None of the decision makers seemed convinced that they had made the right call after Wout Brama was adjudged to have handled a power-packed Pavlyuchenko shot and after a curious delay, during which referee Hauge initially began to walk upfield to continue the game, he pointed to the spot again. Tottenham's Russian forward duly converted his second spot kick of the night.
Luuk de Jong should have made the last few minutes nervy for ten-man Spurs, but he missed his kick when it seemed easier to score, before the always threatening Gareth Bale added a fourth for Spurs to give the final score line a flattering appearance in their favour.
"I don't know if I have appeared in a game that saw my team get three penalties, me miss one of them and also got sent off, but it worked out in the end," said Van der Vaart. "No one can say we didn't deserve to win and we are now in a strong position in this group."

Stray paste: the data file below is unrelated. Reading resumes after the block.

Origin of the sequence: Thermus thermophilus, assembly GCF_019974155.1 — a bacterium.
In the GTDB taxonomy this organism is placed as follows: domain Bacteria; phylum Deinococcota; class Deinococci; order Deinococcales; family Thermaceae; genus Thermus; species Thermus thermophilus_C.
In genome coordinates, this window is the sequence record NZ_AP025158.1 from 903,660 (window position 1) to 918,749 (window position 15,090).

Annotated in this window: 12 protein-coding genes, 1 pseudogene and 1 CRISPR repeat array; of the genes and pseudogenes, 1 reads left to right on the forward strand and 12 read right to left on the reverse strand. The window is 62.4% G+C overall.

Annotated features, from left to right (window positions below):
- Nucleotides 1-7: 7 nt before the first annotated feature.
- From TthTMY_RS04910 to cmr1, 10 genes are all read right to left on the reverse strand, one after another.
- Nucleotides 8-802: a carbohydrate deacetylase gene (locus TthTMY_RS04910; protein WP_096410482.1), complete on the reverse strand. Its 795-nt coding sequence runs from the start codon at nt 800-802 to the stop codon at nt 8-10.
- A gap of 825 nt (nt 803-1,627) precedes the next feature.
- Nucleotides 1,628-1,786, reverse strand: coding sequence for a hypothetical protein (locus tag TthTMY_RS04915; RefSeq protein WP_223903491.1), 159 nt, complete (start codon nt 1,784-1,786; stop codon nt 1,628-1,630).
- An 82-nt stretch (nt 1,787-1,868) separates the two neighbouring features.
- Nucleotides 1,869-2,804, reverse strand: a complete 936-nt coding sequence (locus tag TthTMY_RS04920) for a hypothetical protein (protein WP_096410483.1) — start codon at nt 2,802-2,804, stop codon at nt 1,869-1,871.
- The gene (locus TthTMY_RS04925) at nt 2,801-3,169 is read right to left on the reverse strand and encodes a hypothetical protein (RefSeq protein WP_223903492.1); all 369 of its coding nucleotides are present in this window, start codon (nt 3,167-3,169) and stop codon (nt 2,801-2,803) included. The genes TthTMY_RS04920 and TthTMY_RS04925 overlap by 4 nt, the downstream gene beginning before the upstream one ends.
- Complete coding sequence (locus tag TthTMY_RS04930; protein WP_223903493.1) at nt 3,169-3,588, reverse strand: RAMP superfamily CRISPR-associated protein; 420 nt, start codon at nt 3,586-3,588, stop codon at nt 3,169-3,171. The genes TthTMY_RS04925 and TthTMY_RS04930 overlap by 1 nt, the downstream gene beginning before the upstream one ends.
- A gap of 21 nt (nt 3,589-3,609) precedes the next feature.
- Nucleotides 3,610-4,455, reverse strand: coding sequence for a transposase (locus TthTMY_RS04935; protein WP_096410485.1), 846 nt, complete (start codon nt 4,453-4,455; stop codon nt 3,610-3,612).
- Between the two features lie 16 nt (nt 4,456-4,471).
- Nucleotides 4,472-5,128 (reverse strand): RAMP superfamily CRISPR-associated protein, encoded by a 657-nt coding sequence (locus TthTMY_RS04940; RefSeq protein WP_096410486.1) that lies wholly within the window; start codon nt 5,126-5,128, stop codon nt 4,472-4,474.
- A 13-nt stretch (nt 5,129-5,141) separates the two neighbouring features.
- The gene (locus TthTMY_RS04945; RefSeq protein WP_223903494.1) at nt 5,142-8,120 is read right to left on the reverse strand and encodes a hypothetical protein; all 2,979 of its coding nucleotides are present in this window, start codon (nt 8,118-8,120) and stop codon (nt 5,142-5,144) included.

The normally chirpy Redknapp was curiously downbeat as he faced the media after his first Champions League win as a manager. "The first two penalties were blatant so there should not be any argument over those and even though the third one was soft, I felt we fully deserved to win," he commented.
"I very nearly took off Van der Vaart just before he got his second yellow card because he had put in a strong tackle a few moments before, but he worked so hard for us and there was nothing malicious in his second yellow card. I'm not upset with him because we won 4-1. That's fine by me."